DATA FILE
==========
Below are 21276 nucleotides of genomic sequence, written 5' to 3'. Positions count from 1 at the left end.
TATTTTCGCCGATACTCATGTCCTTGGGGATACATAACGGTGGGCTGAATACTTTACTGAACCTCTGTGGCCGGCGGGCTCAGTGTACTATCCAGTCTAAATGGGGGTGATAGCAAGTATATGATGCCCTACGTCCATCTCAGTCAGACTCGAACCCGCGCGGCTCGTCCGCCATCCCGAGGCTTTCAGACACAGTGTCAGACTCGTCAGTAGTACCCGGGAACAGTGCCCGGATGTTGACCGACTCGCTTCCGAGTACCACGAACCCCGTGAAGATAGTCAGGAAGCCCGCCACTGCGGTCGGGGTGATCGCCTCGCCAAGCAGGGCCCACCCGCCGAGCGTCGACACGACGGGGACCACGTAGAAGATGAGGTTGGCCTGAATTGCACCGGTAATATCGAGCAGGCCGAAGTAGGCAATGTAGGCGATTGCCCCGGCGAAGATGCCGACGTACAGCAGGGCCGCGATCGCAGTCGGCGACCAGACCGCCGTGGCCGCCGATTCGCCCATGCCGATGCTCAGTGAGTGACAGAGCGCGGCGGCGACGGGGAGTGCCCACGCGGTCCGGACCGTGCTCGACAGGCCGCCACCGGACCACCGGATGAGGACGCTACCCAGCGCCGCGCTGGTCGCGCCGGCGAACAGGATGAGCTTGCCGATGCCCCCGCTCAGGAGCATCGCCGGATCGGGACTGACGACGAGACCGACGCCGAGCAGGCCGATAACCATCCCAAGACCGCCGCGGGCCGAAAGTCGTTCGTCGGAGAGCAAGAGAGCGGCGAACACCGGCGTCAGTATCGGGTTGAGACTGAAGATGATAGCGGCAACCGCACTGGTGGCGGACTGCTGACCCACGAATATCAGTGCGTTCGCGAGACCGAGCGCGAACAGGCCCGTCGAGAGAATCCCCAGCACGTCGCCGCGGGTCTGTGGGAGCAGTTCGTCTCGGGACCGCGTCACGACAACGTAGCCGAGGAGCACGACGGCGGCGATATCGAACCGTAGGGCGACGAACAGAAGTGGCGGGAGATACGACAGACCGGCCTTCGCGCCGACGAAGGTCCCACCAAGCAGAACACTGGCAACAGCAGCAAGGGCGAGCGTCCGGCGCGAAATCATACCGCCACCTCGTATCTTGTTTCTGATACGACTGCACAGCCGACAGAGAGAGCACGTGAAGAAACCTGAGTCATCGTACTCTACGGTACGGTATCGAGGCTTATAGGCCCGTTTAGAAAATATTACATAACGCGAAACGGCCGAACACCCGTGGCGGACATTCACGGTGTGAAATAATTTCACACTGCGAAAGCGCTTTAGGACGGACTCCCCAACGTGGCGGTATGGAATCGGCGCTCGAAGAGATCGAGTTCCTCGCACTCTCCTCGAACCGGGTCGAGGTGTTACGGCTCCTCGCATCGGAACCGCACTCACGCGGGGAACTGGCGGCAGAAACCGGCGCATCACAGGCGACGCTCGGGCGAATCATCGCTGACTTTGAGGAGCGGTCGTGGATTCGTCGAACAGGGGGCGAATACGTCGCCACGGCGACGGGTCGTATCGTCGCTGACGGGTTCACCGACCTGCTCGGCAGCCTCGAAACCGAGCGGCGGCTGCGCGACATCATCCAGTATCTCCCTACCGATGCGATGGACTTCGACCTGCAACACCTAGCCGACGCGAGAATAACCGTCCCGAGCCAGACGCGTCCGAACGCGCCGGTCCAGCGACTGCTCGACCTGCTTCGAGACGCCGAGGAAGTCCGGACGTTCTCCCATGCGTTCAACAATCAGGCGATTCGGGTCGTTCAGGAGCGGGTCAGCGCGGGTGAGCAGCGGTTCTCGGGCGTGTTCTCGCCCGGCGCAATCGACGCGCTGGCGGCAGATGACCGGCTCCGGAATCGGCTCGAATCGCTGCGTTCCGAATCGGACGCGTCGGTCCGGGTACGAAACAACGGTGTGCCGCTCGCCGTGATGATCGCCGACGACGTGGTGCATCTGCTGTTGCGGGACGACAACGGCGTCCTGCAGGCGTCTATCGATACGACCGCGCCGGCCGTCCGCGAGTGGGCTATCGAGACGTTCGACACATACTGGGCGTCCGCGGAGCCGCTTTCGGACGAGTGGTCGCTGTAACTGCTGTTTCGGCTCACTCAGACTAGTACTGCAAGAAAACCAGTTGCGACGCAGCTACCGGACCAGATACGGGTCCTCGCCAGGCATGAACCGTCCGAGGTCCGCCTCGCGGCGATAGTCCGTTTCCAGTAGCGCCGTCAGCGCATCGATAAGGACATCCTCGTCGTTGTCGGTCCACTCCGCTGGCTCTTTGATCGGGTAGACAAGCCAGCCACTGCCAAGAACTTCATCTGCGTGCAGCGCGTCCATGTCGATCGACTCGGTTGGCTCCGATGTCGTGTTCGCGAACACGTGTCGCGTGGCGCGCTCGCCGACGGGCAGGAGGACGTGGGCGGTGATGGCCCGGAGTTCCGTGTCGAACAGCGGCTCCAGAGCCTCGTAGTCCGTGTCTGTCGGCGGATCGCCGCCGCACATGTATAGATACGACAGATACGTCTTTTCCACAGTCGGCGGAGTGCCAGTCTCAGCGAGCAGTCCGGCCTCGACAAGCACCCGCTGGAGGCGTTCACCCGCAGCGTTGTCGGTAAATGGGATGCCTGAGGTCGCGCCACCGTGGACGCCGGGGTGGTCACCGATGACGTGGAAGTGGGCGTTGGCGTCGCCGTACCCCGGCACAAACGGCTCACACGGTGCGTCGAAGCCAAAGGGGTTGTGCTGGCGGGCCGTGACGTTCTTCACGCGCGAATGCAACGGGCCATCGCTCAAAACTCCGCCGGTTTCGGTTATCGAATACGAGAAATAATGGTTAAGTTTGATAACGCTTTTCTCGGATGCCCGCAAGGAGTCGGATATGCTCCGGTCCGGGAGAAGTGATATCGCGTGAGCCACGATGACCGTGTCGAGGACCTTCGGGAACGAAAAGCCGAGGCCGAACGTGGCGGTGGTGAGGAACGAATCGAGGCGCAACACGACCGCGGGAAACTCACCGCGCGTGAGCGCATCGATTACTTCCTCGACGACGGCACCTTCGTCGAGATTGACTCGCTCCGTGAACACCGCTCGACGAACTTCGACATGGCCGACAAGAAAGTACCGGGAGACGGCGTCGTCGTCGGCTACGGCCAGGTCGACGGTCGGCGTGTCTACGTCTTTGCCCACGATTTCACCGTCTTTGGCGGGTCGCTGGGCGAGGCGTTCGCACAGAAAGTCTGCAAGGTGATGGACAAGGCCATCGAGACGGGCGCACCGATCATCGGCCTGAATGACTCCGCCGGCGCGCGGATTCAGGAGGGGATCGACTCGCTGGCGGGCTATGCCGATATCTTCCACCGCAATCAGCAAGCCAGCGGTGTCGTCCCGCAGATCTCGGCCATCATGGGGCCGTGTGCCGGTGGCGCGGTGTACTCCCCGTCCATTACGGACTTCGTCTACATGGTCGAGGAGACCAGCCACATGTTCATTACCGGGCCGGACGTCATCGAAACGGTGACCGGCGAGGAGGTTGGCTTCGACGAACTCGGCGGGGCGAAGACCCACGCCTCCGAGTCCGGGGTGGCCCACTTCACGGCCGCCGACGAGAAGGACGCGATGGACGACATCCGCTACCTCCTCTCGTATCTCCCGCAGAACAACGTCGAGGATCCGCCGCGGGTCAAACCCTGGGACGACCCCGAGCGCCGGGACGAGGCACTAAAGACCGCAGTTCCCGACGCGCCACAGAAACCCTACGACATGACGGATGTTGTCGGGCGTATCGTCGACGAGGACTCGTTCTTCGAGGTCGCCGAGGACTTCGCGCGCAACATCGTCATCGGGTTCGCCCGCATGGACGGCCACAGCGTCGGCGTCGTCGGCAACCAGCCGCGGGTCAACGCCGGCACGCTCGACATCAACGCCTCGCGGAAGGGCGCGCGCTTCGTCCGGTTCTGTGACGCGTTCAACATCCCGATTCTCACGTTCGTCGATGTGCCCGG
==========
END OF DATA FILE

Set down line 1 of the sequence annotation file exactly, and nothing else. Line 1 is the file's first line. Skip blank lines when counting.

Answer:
Below are 21276 nucleotides of genomic sequence, written 5' to 3'. Positions count from 1 at the left end.